DNA Base Pairs
Adenine, thymine, cytosine, and guanine are the four bases that comprise DNA. The bases always appear in pairs: Adenine with Thymine and Cytosine with Guanine in every instance. It is worth noting that in every living organism, the percentages of the adenine and thymine as well as cytosine and guanine are consistent regardless of where the DNA sample originated. The bases that appear with their accompanying bases are joined to the chain of phosphates by a collection of sugars known as deoxyribose. The outside strands are contorted as a part of the double helix characteristic of DNA, and that contortion helps to keep the bases connected to one another and to the phosphate chain. The phosphate chain locks the nucleobases in their place.
Adenine is one of the four nucleobases found in DNA molecules. It is also a purine (along with Guanine), which finds its partner base from a pyrimidine, in the DNA example Thymine. In DNA molecules, Adenine forms a covalent bond with Thymine (Uracil in RNA), as well as Nitrogen and Hydrogen to strengthen the bond between these bases. Protein synthesis is the primary job of Adenine in DNA molecules.
Also known as 5-methyluracil Thymine, a pyrimidine, bonds with Adenine in DNA. It is worth noting that Thymine is not present in RNA (replaced by Uracil). Thymine benefits from the addition of Hydrogen and Nitrogen to the bonds. Like the other three nucleobases, Thymine retains and stores information as its primary function.
A triple-Hydrogen bond shared with Guanine is an identifying characteristic of the nucleobase Cytosine. This nucleobase is a pyrimidine that is partnered with another purine to balance to the two sets of pairs in DNA. Cytosine has an unpredictable pathology and routinely changes to Uracil eliciting a response from the self-repair function of DNA.
The final nucleobase is Guanine. Guanine is a purine (that bonds with Cytosine) in both DNA and RNA molecules. Guanine is a very Oxygen reactive compound and has a very high melting point (350 C). Like the other three chemicals in DNA molecules, Guanine has a primary role of information retention and storage.
DNA Molecule Structure
The base pairing of Adenine to Thymine and Cytosine to Guanine allows for the DNA code to be carried out as cells divide. To complete this process, the DNA molecule separates so that only half of the coding information is available. The remaining enzymes then produce the opposite, missing halves of the DNA strands and the bonding to make sure that a new, identical strand is formed.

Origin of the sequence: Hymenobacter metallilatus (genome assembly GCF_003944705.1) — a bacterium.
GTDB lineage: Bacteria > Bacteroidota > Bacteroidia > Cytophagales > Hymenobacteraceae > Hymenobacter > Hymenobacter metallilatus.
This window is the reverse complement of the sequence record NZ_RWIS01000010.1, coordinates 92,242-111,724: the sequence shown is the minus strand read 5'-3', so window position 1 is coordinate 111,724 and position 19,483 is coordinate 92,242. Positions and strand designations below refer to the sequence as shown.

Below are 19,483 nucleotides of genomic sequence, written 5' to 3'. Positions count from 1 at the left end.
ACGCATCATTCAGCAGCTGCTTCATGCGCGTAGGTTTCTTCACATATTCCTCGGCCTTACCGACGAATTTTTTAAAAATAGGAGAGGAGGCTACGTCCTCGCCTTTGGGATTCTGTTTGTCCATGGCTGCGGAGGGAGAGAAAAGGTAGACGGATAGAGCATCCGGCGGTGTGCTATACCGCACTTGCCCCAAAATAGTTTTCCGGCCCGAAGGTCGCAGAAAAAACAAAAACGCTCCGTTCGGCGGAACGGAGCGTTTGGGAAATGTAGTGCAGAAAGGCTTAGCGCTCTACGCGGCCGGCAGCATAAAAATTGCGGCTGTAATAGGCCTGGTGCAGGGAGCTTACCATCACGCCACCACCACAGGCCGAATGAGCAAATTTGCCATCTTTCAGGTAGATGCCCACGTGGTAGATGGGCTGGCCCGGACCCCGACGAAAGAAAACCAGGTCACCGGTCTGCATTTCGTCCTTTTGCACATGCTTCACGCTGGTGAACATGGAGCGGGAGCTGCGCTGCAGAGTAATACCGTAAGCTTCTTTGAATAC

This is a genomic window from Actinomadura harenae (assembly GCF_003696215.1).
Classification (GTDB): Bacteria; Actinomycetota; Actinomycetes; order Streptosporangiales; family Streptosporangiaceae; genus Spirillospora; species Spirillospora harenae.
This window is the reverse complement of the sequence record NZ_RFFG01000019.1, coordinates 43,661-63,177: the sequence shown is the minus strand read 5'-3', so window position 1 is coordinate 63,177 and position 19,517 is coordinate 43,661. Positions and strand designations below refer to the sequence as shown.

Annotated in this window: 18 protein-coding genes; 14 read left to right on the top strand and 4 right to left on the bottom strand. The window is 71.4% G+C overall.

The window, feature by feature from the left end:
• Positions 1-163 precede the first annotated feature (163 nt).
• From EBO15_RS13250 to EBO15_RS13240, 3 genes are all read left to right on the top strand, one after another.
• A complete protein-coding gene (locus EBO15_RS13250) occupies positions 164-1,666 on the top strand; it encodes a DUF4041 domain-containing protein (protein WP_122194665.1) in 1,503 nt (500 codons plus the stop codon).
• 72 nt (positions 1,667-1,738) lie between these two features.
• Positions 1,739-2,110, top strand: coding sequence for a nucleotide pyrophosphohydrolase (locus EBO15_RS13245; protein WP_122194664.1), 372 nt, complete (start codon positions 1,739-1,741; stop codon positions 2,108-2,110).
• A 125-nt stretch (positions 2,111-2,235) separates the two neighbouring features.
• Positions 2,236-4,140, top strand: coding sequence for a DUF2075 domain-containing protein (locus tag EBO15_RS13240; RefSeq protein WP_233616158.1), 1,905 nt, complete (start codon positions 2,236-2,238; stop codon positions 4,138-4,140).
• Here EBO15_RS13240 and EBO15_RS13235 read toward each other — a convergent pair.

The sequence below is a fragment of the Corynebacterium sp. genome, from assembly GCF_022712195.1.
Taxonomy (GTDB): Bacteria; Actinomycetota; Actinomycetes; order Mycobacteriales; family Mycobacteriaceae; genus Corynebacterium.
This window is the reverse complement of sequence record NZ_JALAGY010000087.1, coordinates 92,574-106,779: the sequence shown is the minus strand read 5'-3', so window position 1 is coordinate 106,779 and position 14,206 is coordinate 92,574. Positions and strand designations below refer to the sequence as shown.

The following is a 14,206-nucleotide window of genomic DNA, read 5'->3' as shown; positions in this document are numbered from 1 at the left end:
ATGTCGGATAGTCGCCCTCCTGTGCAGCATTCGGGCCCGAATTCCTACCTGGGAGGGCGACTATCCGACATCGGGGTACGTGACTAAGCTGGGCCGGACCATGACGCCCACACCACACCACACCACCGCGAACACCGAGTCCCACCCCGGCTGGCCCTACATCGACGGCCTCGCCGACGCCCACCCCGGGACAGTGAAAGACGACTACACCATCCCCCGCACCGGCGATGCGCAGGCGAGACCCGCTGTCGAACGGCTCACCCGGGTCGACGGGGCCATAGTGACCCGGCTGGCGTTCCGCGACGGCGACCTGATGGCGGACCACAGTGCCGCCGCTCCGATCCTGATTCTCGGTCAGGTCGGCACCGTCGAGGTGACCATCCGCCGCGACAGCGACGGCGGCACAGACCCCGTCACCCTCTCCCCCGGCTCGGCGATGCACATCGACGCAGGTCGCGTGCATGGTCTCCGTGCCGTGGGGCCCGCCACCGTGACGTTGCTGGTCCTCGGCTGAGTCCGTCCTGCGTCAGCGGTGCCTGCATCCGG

1. Zoom: top scene
Hot Spot: blue-net-tennis-court = DNA; Adam = adenine; pyramid-head-chicken-thigh-guy = thymine; Gandhi = guanine; pyramid-head-sightseer = cytosine
Learning: Because of DNA's double-helix structure, which is represented in this CoursePic by blue-net-tennis-court, base pairs are the measure of individual genes and even the whole genome of an organism. Base-pair units, pictured here as Adam for adenine with pyramid-head-chicken-thigh-guy for thymine and Gandhi for guanine with pyramid-head-sightseer for cytosine, comprise two nucleobases. These nucleobases are secured by hydrogen bonds, which are illustrated by Adam's blue bubbles drifting toward his tennis partner. Known as Watson-Crick base pairs, these nucleotides maintain the structure of both DNA and RNA, and serve too as a backup of genetic data.
Story: We hope the explosive tempers often observed during tennis matches don't flare up on the blue-net-tennis-court! Each player must follow the strict "Watson-Crick rules" in order to avoid the terrifying phenomenon of overlap repulsion. Luckily, Adam's got it together. He blows blue hydrogen bubbles to make a valid bond with his partner pyramid-head-chicken-thigh-guy. After all, the DNA structure's not going to maintain itself. Poor Gandhi has his hands full maintaining the three bonds with his scatter-brained partner pyramid-head-sightseer.
2. Zoom: bottom scene
Hot Spot: red-net-tennis-court = RNA; Adam = adenine; Uranus-pyramid-head= uracil; Gandhi = guanine; pyramid-head-sightseer = cytosine
Learning: Although RNA, represented by red-net-tennis-court, and DNA comprise the three bases guanine, cytosine, and adenine, only RNA contains uracil. Uracil is a pyrimidine like thymine and cytosine with a liquid/crystalline base that pairs with the purine adenine's larger, double-ringed chemical structure. It is represented by the Uranus-pyramid-head. All of these nucleotides are vital to cell functions such as metabolism, signaling, enzyme activation, and energy transfer, the last demonstrated here by the tennis players' back-and-forth exchanges. Various gene-binding proteins recognize specialized pairing patterns and must be vigilant about following strict Watson-Crick rules to ensure complementarity of form, and of hydrogen-bonding properties. Hence, adenine can pair with thymine and, in RNA, uracil, but not with cytosine and guanine. A big difference from DNA is that RNA is almost always a single-strand polynucleotide chain. Because RNA isn't actual genetic material, it doesn't employ itself as a template for self-replication. As represented by the red net, RNA is an intermediary between the gene and the protein-making machinery, shown as the tennis players.
Story: You may not, at first glance, notice much difference between this venue and the blue-net-tennis-court. However, a closer look reveals that the tennis powerhouse, the pyramid-head-chicken-thigh-guy, has been replaced by equally assertive, if somewhat spacey, Uranus-pyramid-head.